The last time we had really great olive bread was at Boulangeries Paul in Montpellier France. The olives in the bread were fruity and aromatic. Admittedly, it is going to be extremely difficult to come close to the texture and art of a French boulangerie or find the super fruity French olives. However, you can maker a more than acceptable and very aromatic bread with good quality oil-packed kalamata olives from the supermarket olive bar or even Trader Joes niçoise olives, but you will have to pit the olives.
The recipe below is a gluten free adaptation from page 173, Bread by Christine Ingram and Jennie Shapter, 2004, Hermes House, London. There are many similar recipes on the internet. Some of the recipes use half milk and half water. The original recipe in the book used water only. Feel free to leave out the powdered milk; however, this change has not been tested.
|3||Cups||Gluten free flour. The original recipe suggested 2-1/2 cups of white flour and 1/2 cup of whole wheat. You may want to use a mixture of mild and flavorful flours. We used equal amounts of the flour recipe in about.com and high protein bread flour.|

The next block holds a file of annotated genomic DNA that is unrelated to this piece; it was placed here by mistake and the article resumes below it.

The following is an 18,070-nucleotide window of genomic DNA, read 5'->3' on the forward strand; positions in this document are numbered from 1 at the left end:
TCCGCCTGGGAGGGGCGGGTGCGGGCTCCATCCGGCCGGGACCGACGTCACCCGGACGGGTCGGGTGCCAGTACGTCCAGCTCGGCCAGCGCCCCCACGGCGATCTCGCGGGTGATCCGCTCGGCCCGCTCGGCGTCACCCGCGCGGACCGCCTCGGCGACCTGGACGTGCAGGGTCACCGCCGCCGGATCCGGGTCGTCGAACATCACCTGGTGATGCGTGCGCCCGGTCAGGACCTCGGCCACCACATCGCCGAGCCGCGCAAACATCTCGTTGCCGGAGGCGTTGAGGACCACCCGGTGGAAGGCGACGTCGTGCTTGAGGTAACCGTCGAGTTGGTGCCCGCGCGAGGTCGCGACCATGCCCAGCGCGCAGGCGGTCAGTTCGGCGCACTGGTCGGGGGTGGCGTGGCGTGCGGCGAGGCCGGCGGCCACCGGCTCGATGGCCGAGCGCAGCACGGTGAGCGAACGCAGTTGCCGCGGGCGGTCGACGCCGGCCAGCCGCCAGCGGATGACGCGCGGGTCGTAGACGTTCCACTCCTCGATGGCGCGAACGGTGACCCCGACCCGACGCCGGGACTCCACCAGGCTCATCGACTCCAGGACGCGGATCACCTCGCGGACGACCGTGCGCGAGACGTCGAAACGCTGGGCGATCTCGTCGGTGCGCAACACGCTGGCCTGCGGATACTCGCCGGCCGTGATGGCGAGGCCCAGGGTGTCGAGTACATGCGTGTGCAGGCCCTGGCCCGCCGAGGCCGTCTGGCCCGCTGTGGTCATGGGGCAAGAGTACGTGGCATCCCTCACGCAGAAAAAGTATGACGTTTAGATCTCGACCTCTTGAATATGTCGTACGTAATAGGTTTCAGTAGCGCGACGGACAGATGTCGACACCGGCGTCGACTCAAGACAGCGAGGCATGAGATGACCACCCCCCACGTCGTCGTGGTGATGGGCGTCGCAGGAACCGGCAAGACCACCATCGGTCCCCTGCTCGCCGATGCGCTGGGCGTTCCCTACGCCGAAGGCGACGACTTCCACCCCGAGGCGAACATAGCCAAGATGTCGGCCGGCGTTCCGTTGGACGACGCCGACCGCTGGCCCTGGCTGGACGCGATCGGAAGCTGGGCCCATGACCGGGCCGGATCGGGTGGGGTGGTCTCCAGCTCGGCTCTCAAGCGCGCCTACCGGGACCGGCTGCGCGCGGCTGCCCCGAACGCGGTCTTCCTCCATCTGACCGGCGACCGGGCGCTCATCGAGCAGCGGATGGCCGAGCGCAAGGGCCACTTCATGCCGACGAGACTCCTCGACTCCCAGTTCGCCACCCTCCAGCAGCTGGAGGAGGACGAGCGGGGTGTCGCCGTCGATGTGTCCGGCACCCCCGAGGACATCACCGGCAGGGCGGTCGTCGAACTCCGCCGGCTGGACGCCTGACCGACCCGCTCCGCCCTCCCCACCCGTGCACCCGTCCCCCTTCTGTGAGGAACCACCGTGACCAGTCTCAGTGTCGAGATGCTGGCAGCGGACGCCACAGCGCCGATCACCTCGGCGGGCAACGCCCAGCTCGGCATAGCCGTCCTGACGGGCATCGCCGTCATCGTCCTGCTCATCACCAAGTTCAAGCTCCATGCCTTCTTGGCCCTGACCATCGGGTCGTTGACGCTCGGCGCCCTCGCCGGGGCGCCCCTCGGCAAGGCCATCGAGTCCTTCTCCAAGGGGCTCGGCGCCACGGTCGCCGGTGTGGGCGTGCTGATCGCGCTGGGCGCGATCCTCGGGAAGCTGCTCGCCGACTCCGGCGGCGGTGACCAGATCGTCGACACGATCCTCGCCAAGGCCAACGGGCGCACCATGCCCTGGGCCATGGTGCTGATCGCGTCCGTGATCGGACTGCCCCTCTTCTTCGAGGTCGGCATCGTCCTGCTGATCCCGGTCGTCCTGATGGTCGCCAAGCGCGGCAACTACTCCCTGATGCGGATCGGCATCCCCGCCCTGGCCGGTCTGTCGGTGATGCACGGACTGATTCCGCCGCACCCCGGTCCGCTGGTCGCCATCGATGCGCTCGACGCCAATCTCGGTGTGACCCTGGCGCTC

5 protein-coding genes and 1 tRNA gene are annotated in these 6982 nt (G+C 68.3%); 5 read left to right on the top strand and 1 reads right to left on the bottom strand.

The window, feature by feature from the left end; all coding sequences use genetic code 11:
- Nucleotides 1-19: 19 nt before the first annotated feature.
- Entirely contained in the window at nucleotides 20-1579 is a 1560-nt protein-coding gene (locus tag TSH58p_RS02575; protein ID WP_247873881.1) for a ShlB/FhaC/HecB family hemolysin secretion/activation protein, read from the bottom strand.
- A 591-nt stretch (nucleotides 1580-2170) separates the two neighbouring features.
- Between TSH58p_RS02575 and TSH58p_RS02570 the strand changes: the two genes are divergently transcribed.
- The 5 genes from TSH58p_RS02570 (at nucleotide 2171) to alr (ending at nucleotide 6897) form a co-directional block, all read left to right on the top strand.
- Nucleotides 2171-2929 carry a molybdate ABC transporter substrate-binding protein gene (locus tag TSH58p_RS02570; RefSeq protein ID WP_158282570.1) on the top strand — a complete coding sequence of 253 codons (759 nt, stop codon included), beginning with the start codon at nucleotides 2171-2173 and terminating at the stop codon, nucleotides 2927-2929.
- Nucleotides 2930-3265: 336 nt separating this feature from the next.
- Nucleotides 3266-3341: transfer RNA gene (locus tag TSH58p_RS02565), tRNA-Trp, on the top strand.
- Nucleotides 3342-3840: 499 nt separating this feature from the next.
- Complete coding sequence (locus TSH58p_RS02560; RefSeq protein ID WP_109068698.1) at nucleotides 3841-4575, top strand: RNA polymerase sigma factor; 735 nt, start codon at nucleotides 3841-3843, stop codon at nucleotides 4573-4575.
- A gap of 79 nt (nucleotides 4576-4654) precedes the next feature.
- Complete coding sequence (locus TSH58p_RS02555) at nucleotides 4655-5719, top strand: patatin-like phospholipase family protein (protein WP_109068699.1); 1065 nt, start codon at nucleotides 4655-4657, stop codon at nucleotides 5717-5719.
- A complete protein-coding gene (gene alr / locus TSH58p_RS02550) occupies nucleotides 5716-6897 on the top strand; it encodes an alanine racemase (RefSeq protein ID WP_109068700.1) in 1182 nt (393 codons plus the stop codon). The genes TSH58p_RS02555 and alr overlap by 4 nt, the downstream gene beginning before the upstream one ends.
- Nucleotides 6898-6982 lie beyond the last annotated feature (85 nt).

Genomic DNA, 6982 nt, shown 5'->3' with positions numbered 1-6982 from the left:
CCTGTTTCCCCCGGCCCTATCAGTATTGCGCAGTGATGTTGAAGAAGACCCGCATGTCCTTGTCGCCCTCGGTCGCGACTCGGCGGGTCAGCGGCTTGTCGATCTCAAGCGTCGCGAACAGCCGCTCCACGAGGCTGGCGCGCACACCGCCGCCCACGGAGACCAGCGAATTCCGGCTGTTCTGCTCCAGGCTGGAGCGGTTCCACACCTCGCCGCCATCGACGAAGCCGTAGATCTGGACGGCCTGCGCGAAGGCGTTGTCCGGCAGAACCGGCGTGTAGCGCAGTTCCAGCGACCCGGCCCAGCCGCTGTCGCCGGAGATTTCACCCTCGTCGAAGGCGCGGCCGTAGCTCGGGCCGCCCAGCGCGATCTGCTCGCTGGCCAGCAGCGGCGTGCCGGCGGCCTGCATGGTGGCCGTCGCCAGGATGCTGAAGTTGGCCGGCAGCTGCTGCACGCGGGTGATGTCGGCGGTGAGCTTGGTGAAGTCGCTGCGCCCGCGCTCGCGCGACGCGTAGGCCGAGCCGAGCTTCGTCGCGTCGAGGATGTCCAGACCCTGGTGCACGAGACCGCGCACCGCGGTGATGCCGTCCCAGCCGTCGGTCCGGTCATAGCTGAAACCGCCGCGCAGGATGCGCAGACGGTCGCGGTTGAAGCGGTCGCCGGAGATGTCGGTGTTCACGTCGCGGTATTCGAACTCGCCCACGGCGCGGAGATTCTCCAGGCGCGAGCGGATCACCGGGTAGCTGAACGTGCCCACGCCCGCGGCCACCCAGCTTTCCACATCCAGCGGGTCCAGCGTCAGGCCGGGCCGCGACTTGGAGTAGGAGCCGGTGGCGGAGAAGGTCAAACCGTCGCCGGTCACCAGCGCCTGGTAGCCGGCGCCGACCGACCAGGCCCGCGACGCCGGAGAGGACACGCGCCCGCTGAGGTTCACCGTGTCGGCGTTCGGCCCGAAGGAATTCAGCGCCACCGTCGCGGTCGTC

|2||teaspoons||Xanthan gum or a 50% - 50% mixture of xanthan and guar gums|
|1||Tablespoon||Sweet rice flour|
|1||package||Instant yeast or 2-1/2 teaspoons of bulk yeast|
|1/3||cup||Dry milk powder dissolved in the water below - 110° F|
|Warm water to make 1 cup total|
|2||Tablespoons||Extra virgin olive oil|
|3||Tablespoons||Warm water - more or less to adjust the dough|
|5||Ounces||Drained and pitted oil-packed olives, roughly chopped. This does not need to be an exact amount. It is about 1/2 cup of olives before they are chopped. Do not use canned black or green olives. The result will be salty and will lack the aromatic character of fruity olives.|